Bitwise Operators Part 6

Hey! Sorry, I was with a problem in my back (sciatic nerve), and I can’t stay in from of the computer for a long time.

I’m better now, and can continue with the Bitwise Operator post! At the last, we finished the Infraestructure layer and now, we will start with the logic.

The state manager

This is was we created a few posts ago:

const currentState = { stateName: '', value: -1 };

export class StateManager {
  set currentState(stateName) {}

  get currentState() {}

  createState(stateName) {}

  createBitwiseOrRule(ruleName, stateArray) {}

  getRules() {}

  clearAllData() {}

  checkRule(ruleName) {}
}

Creating a state

The code is pretty simple: it’ll receive a state name, and it’ll invoke the method ‘saveObject’ from the localStoreManager class.

To do this, we must import the localStoreManager class with this line:

import { LocalStoreManager } from '../dataAccess/localStoreManager.js';

And you should instantiate the class using the ‘new’ operator (please see https://developer.mozilla.org/en-US/docs/Web/JavaScript/Reference/Operators/new ).

const lsManager= new LocalStoreManager();

Now, let’s code the createState method. The ‘saveObject’ method receives a key and a value. The key will be the stateName parameter, and the value will be a JSON with the type and the value.

To create the value, we’ll use the left shift to automatically generates the values using the same logic as the example in the part 2 ( https://camilopedroso.com/2019/06/16/bitwise-operators-part-2/ ).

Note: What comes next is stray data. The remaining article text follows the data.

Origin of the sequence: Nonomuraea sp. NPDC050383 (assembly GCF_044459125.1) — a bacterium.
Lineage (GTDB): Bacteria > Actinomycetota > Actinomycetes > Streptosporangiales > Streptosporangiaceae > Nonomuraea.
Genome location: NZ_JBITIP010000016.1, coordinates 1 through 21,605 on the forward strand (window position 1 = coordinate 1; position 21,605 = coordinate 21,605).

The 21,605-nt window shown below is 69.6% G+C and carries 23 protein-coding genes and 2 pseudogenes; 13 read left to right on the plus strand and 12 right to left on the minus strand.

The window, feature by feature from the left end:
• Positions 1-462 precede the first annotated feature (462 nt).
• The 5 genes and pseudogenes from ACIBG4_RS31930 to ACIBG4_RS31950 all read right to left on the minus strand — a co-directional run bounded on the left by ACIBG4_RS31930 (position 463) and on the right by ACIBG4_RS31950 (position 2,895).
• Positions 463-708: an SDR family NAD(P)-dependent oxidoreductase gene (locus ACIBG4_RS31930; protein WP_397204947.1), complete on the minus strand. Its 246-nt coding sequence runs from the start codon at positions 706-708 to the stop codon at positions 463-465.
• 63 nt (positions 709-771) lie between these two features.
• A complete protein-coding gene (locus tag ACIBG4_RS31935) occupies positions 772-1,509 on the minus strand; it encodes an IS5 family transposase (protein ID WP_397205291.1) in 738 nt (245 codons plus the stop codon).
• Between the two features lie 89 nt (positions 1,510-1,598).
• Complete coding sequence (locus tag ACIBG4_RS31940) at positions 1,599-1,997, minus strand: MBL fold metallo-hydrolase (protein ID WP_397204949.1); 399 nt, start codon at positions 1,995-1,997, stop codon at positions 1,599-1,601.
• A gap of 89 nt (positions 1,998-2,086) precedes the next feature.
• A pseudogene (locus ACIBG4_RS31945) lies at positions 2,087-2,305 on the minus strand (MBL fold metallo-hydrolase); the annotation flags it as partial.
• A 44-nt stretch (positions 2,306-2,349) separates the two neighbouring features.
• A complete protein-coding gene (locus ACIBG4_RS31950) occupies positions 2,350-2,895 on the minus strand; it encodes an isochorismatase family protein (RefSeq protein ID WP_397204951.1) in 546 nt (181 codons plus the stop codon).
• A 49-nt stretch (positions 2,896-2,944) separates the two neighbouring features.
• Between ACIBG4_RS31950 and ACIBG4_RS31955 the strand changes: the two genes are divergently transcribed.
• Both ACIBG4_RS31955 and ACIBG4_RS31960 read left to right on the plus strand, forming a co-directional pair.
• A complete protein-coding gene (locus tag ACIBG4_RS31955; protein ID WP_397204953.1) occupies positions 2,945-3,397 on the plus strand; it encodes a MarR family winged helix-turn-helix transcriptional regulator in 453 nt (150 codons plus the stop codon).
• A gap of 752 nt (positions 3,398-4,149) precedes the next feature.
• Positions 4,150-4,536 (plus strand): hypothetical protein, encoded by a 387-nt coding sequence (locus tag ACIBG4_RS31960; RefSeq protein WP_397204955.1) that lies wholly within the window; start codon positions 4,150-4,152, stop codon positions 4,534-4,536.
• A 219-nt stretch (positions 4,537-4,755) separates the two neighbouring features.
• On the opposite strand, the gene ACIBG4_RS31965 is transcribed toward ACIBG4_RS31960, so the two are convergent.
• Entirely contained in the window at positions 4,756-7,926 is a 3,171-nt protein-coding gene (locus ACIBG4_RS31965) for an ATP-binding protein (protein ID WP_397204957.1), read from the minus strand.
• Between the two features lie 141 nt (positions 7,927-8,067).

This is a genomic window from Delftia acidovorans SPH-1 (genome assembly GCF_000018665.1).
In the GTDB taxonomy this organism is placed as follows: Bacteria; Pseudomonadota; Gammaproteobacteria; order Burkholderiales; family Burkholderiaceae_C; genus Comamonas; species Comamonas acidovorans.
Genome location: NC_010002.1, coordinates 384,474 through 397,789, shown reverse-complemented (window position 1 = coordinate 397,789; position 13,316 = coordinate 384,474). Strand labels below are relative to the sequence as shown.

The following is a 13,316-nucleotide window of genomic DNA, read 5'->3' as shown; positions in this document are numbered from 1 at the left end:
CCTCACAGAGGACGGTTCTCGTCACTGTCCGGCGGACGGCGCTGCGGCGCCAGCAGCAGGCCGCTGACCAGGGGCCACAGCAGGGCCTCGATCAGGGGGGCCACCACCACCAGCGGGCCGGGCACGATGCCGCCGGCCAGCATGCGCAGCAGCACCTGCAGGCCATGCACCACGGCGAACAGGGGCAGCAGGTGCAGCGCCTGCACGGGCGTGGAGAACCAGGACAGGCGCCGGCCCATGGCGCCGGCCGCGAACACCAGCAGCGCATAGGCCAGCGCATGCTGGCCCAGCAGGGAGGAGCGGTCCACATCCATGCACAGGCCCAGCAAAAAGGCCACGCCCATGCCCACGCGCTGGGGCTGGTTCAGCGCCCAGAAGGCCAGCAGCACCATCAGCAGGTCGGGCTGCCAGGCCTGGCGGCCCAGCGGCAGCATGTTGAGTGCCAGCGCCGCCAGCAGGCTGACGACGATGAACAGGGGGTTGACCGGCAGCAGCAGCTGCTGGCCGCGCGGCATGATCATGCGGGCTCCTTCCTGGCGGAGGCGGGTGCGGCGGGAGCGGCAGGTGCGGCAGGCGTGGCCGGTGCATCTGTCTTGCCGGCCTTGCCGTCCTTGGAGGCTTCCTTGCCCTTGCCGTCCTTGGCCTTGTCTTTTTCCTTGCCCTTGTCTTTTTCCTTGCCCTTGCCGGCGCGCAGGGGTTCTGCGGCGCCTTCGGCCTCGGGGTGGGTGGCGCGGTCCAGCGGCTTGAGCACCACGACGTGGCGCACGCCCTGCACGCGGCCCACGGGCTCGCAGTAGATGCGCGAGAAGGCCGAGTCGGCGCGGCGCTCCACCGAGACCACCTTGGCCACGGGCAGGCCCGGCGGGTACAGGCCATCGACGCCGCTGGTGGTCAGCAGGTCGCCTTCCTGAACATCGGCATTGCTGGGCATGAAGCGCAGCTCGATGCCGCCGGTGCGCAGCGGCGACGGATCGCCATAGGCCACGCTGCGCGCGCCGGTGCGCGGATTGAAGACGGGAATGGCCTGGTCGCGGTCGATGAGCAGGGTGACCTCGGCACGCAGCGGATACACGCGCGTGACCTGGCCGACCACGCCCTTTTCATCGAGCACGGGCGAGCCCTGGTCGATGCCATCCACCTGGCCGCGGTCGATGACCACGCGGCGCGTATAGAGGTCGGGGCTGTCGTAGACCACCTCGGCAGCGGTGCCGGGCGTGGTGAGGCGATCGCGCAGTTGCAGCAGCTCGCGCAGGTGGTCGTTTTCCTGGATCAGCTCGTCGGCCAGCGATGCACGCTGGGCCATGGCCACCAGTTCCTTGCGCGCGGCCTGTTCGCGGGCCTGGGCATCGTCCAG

function nextValue() {
  let keys = lsManager.getKeys();
  const i = 1 << keys.length;
  return i;
}

And then, this is our createState method:

createState(stateName) {
    lsManager.saveObject(
      stateName,
      JSON.stringify({ type: 'state', value: nextValue() })
    );
  }

This way, it will be easier to retrieve the states and the rules when necessary.

Testing and debugging

In the ‘./viewModels/index.js’, delete all the content and put this code:

import { StateManager } from '../businessLogic/stateManager.js';

const sm = new StateManager();

sm.createState('MyFrstState');
sm.createState('MyScndState');
sm.createState('MyThrdState');

Running this code on VS Code, we can easily see it working:

Creating ‘MyFrstState’

The createState method will receive the argument ‘MyFrstState’…

To create the value, it will invoke the nextValue method, which works this way:

1. Retrieve all keys, in this case, as is the 1st round, there is no keys stored at local storage.

2. As the length of the array is zero, the result of the letf shift will be 1.

And in the next rounds, the length of the array will be 1, which will generate the value 2 and 2, which will generate the value 4.

If we check the local storage, we’ll find this:

Well, I won’t abuse of my back and tomorrow I’ll continue with the logic!

Stay tuned, and happy coding!

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